A chimp in a human world

A Beautiful Truth. Colin McAdam. Soho. 336 pages. $25.
A Beautiful Truth. Colin McAdam. Soho. 336 pages. $25.

The third novel by Colin McAdam, the Canadian author of Some Great Thing and Fall, would seem unlikely to trigger searing emotion followed by searching introspection. The story springs from propositions known to be factually accurate: Genetic and behavioral similarities between humans and other great apes, such as chimpanzees, outnumber differences; an instinctive need for companionship governs both our and their lives; and divergent expressions of this common need stem from differing methods of socialization. Yet A Beautiful Truth manages to parlay long established and widely disseminated scientific and anthropological facts into gripping and thought-provoking fiction.

In 1972, Walt Ribke of Vermont reads an article in Life magazine about primatologists in Oklahoma teaching sign language to chimpanzees. (This real-life article brought short-lived fame to a chimpanzee named Lucy). Walt is inspired to procure infant male chimp Looee from West Africa for his infertile, despondent wife Judy. Alongside this portrayal of an unconventional family in rural Vermont, McAdam depicts the (fictitious) Girdish Institute near Jacksonville, Fla., where primatologists study chimpanzee behavior. An omniscient narrator inhabits the minds of most characters, including Looee and the Girdish employees and chimps.

McAdam, who clearly conducted much research for this book — the Girdish chapters include academic asides, while Looee’s behavior seems partly based on Lucy’s — concedes that the mental capacity of a chimp is more limited than that of a human. Judy "couldn’t grow towards adult communion with [Looee] or share ideas as others did with normal children," McAdam writes. "But she was not as lonely as she would have been if she had never met him."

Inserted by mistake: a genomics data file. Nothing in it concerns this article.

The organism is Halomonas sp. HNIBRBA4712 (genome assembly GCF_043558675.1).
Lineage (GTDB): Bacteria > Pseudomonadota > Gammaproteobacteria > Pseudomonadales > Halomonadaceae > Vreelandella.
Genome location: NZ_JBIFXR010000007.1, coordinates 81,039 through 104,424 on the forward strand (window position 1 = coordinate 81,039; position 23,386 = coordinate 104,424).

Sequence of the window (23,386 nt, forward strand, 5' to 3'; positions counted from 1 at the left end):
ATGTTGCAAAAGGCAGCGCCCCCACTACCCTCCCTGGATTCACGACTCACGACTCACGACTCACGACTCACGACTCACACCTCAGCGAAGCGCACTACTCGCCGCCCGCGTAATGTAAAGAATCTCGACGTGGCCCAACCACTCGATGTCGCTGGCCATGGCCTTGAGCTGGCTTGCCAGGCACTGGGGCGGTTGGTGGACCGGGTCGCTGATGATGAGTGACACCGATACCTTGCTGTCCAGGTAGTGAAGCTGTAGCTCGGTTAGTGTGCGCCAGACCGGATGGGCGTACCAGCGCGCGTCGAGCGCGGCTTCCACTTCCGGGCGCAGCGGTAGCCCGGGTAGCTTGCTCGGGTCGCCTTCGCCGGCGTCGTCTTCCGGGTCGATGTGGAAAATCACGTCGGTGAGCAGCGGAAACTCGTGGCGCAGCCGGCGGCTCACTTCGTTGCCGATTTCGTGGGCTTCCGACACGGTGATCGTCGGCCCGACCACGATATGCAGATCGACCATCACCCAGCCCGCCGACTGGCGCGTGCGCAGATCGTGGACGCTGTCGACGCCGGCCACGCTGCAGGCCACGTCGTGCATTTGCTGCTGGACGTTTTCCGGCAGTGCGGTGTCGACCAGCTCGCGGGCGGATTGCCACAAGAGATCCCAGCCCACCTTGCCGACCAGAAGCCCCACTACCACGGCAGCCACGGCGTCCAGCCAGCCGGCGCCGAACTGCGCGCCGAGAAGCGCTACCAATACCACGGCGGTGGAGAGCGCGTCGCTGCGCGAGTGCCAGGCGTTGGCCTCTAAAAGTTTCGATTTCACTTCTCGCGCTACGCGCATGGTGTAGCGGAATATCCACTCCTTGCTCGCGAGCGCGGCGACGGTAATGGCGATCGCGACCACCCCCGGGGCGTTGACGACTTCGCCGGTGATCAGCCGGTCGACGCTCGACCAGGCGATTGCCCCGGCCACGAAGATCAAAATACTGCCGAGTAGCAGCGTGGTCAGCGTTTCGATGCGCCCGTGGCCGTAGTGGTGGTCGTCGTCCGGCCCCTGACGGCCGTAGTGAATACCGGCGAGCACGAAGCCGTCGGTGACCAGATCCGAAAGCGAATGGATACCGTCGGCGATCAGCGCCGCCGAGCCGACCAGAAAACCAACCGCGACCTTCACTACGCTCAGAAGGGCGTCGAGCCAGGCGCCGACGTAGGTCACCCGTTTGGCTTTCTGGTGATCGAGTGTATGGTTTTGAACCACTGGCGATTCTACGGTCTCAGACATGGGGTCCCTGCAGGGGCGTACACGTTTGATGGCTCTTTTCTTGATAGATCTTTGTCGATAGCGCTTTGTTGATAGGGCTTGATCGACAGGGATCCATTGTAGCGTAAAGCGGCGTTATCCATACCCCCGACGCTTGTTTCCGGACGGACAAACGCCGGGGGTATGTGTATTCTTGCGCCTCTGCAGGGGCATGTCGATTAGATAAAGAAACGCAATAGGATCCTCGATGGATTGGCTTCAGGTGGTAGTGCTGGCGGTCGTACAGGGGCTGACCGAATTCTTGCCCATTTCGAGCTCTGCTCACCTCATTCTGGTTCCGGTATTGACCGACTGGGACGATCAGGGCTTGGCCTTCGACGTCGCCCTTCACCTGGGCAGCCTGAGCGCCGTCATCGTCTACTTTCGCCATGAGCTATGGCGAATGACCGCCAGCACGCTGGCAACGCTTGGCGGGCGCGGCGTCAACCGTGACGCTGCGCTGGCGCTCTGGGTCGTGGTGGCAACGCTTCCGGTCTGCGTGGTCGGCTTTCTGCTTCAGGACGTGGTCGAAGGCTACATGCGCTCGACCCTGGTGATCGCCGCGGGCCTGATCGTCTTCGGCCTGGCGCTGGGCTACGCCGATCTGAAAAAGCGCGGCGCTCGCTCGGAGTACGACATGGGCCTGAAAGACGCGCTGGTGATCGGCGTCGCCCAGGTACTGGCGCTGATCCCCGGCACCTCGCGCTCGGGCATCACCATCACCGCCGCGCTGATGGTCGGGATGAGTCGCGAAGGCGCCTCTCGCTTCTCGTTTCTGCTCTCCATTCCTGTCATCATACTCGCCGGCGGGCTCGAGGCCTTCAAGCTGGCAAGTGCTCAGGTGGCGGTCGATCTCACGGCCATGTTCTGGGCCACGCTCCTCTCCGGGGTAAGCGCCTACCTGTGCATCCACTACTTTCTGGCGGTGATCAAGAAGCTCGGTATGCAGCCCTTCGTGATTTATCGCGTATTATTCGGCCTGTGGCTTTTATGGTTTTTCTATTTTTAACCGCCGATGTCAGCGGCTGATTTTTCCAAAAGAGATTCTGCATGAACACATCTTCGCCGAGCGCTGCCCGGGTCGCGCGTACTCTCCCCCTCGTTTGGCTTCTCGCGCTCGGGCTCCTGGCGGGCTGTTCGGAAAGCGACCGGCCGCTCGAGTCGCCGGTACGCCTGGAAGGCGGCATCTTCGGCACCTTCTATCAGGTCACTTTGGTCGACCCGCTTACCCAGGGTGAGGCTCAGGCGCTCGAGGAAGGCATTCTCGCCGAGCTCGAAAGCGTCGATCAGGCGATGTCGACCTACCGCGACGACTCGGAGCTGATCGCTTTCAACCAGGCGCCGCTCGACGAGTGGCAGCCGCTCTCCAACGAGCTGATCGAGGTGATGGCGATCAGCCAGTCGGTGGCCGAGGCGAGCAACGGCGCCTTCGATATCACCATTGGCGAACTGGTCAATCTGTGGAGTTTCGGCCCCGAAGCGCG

The author handles Looee’s post-childhood phase with tremendous sensitivity and doesn’t flinch from the uncomfortable subject of his sexual maturation. Growing up around humans with no chimpanzees around, Looee feels attracted to women. He has no sexual outlet other than masturbation.

In a mark of self-assuredness, McAdam refrains from downplaying chimps’ occasional violence. Following a particularly shocking and ferocious event, Looee is trundled off to Girdish. Unbeknown to Judy and Walter, Girdish is now focused on HIV-related biomedical experimentation, leasing out chimps to pharmaceutical companies. The institute is now "a perverse abbatoir where the animals [are] efficiently denied their death." Looee’s subjection to monstrous torture as he pines for his human parents and his old life will overwhelm the most stouthearted of readers.

Such material could have felt slightly manipulative. Yet the author adds another dimension to his story when, many years after Looee’s arrival, Girdish ceases biomedical testing. The institute places Looee in its jungle-like enclosure, among chimps that haven’t undergone experimentation. He recovers somewhat, though his "better health and less constant fear of pain have made more space in his days for remembering."